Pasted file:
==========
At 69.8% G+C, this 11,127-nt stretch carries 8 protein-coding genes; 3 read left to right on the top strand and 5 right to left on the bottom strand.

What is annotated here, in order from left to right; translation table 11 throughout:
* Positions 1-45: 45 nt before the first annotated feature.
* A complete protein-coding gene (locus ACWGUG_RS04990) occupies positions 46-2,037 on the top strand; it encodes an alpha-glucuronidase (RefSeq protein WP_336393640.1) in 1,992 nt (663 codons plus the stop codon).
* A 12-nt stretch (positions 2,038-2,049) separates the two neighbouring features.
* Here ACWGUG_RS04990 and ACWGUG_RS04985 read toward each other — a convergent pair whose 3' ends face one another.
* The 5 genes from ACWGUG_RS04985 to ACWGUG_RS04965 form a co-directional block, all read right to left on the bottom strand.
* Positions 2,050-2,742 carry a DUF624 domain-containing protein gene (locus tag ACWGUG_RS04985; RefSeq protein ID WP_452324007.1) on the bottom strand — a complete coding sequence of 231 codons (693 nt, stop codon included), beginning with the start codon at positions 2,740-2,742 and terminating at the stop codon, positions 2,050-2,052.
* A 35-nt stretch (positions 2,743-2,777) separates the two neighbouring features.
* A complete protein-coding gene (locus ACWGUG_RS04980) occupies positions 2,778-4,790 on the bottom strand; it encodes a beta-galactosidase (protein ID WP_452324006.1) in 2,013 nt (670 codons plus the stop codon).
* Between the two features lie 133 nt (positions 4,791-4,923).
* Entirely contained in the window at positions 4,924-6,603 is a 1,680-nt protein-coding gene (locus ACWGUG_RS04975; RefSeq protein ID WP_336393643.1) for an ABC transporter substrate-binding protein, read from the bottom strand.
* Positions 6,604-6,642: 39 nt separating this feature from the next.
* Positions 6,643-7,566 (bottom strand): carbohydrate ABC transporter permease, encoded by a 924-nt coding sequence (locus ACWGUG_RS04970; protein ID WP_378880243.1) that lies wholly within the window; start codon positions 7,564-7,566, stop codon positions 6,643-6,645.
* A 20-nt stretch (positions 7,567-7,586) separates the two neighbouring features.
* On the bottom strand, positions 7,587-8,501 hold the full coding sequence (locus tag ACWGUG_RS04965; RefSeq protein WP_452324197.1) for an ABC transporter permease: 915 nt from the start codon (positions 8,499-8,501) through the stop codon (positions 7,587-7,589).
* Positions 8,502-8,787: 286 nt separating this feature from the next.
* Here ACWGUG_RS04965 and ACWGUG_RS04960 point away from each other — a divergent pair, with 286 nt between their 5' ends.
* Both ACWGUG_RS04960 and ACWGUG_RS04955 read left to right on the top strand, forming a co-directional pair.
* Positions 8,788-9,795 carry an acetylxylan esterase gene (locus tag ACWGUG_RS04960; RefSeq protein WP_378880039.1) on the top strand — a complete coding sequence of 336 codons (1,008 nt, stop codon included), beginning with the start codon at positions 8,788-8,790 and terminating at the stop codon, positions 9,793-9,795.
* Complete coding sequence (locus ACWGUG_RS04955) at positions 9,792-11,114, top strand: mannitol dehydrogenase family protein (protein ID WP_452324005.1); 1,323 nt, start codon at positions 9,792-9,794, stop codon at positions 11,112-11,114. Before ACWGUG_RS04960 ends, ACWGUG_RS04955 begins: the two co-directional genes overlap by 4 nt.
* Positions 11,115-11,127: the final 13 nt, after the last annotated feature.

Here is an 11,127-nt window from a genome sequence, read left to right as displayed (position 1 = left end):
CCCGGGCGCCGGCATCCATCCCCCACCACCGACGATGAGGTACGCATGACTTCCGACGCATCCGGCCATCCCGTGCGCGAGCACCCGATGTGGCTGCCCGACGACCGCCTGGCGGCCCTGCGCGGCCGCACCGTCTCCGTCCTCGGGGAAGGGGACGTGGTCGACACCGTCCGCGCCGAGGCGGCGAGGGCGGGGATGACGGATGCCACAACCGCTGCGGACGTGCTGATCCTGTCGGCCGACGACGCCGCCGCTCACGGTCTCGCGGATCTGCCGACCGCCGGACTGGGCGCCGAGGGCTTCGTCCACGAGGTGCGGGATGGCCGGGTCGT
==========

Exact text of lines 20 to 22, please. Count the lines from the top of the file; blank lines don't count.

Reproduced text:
* Positions 8,788-9,795 carry an acetylxylan esterase gene (locus tag ACWGUG_RS04960; RefSeq protein WP_378880039.1) on the top strand — a complete coding sequence of 336 codons (1,008 nt, stop codon included), beginning with the start codon at positions 8,788-8,790 and terminating at the stop codon, positions 9,793-9,795.
* Complete coding sequence (locus ACWGUG_RS04955) at positions 9,792-11,114, top strand: mannitol dehydrogenase family protein (protein ID WP_452324005.1); 1,323 nt, start codon at positions 9,792-9,794, stop codon at positions 11,112-11,114. Before ACWGUG_RS04960 ends, ACWGUG_RS04955 begins: the two co-directional genes overlap by 4 nt.
* Positions 11,115-11,127: the final 13 nt, after the last annotated feature.